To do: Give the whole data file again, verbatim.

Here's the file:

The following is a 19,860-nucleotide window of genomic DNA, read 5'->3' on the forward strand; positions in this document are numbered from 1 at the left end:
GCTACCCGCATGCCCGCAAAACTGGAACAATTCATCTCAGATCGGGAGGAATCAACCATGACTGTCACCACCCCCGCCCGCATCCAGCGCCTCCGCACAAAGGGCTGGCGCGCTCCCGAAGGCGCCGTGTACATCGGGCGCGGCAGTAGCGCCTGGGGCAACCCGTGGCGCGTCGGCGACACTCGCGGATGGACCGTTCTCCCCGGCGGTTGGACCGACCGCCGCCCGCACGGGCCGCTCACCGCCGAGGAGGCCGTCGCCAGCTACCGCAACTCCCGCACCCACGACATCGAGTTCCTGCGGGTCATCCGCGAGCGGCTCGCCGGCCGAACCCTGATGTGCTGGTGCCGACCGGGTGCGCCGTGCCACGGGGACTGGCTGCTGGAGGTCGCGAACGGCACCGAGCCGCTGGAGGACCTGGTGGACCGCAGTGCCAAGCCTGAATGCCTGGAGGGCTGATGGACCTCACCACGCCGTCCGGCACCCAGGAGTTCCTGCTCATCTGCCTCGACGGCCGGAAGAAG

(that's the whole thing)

The following is a 19,860-nucleotide window of genomic DNA, read 5'->3' on the forward strand; positions in this document are numbered from 1 at the left end:
GCTACCCGCATGCCCGCAAAACTGGAACAATTCATCTCAGATCGGGAGGAATCAACCATGACTGTCACCACCCCCGCCCGCATCCAGCGCCTCCGCACAAAGGGCTGGCGCGCTCCCGAAGGCGCCGTGTACATCGGGCGCGGCAGTAGCGCCTGGGGCAACCCGTGGCGCGTCGGCGACACTCGCGGATGGACCGTTCTCCCCGGCGGTTGGACCGACCGCCGCCCGCACGGGCCGCTCACCGCCGAGGAGGCCGTCGCCAGCTACCGCAACTCCCGCACCCACGACATCGAGTTCCTGCGGGTCATCCGCGAGCGGCTCGCCGGCCGAACCCTGATGTGCTGGTGCCGACCGGGTGCGCCGTGCCACGGGGACTGGCTGCTGGAGGTCGCGAACGGCACCGAGCCGCTGGAGGACCTGGTGGACCGCAGTGCCAAGCCTGAATGCCTGGAGGGCTGATGGACCTCACCACGCCGTCCGGCACCCAGGAGTTCCTGCTCATCTGCCTCGACGGCCGGAAGAAG